Ruthless, a realistic young adult novel by Carolyn Lee Adams is a competently told tale about a girl who struggles to survive as the target of a serial killer. Through her ordeal, the heroine Ruth is forced to strip her self-image and reassess the person she thought she was. The plot alternates between the immediacy of her predicament and chapters devoted to backstory. Though relevant, Adams oddly chooses to relay this information by increasing the narrative distance, offering the material through an unnamed omniscient voice. She squanders the opportunity to dig deep and mine the veins of gold that would have enriched the characters. Ruthless does reflect on the way choices and actions alter personality and add to baggage that will forever be a part of the soul, especially when committed by necessity. Adams also offers a distinct testament to the prevalence in our society to stand by and allow bad things to happen.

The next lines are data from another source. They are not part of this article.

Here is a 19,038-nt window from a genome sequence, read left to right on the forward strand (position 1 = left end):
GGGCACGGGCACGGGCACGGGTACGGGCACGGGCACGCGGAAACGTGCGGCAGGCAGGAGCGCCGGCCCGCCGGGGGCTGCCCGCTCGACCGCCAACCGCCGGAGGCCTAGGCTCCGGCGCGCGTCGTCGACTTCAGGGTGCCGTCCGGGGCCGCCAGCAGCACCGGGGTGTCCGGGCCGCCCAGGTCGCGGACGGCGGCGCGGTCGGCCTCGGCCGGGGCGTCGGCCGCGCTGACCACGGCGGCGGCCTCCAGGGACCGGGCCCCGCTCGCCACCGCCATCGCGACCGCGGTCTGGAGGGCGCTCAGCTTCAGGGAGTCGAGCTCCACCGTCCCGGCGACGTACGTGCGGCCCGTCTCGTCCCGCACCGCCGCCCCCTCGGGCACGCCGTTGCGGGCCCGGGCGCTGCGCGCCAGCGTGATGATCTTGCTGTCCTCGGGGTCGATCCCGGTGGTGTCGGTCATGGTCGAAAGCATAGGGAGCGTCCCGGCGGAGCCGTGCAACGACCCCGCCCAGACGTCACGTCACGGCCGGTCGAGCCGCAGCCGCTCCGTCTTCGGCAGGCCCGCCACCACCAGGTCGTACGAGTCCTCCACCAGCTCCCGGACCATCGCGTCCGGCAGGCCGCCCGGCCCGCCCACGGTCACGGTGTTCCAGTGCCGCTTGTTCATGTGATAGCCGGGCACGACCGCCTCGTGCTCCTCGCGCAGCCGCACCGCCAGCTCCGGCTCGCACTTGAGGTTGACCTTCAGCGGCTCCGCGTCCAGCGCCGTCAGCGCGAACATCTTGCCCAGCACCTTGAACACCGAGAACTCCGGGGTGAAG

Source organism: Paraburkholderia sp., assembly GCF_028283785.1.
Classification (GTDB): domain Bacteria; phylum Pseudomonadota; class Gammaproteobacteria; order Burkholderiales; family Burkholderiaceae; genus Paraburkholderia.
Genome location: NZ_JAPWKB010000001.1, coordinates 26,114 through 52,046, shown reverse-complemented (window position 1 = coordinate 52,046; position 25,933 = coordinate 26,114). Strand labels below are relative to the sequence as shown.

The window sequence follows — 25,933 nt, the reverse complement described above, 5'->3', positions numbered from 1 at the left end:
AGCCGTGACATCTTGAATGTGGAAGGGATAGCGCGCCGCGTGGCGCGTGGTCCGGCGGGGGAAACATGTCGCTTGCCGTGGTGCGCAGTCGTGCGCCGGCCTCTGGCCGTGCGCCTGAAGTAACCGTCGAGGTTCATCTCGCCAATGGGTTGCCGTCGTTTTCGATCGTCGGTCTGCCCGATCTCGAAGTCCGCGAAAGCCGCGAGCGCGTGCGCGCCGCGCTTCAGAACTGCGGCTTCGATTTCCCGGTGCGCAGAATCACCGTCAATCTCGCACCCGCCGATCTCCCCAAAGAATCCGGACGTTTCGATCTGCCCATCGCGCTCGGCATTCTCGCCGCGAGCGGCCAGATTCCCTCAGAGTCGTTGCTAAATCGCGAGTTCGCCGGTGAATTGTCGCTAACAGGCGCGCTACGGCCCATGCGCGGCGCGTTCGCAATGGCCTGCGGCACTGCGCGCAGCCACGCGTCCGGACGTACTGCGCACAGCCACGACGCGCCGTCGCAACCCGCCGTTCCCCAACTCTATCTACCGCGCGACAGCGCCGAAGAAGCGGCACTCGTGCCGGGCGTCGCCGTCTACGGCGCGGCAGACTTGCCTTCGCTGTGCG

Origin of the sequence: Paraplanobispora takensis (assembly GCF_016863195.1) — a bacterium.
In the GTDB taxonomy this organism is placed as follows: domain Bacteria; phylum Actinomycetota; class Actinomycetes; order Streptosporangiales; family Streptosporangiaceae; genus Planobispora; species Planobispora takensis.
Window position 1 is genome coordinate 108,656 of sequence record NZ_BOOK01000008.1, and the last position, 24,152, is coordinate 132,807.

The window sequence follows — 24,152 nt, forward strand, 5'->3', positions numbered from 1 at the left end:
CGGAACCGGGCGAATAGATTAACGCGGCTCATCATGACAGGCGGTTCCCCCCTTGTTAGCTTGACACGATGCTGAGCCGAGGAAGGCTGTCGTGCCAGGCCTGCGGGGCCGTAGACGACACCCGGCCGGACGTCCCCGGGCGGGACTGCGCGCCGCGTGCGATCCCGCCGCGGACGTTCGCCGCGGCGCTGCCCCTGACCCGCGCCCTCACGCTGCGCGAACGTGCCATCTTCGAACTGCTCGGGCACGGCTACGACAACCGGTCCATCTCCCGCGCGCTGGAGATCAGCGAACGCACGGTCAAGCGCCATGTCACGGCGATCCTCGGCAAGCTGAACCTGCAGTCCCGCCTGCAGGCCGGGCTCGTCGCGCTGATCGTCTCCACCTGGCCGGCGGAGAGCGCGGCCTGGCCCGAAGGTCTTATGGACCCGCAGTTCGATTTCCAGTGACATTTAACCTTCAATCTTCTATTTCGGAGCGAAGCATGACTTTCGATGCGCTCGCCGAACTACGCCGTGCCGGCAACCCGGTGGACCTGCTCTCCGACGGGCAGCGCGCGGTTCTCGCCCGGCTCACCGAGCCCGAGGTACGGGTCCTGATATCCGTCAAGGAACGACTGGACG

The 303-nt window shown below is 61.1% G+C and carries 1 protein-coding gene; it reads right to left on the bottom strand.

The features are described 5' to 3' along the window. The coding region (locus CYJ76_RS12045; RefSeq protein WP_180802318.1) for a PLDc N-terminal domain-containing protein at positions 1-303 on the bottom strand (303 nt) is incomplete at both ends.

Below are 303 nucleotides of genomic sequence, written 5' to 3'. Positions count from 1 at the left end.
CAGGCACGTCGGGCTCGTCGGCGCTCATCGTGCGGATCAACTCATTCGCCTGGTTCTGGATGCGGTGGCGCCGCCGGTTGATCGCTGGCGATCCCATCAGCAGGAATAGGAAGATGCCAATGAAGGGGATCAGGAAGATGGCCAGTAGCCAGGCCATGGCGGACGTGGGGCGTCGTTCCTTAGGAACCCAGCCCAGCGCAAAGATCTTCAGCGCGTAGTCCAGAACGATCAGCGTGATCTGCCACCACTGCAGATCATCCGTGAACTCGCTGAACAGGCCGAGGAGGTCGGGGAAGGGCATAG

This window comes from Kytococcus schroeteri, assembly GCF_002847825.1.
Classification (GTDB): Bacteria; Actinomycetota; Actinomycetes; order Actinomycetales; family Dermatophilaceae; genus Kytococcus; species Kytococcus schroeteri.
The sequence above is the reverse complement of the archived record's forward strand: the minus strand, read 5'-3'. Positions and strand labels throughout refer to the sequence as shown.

Serial killers are the true monsters among us, and if the novel falls short in any way, it’s by not having a deeper sense of what Ruth was truly up against. A hero’s dilemma is only as great as the obstacles he or she must face. By increasing the terrifying nature of the killer, it would have served to increase our fear for Ruth. As serial killers go, I thought the character, initially known to her as Ted, was somewhat mild. The reader sees the evidence of his past crimes, but we didn’t get enough sense of the wolf in sheep’s clothing, the thing that is most fearsome about these people. It’s the deadliness hidden by the face of normalcy that provides the minefield of suspense for the reader, and on that score, Ruthless didn’t quite hit its stride.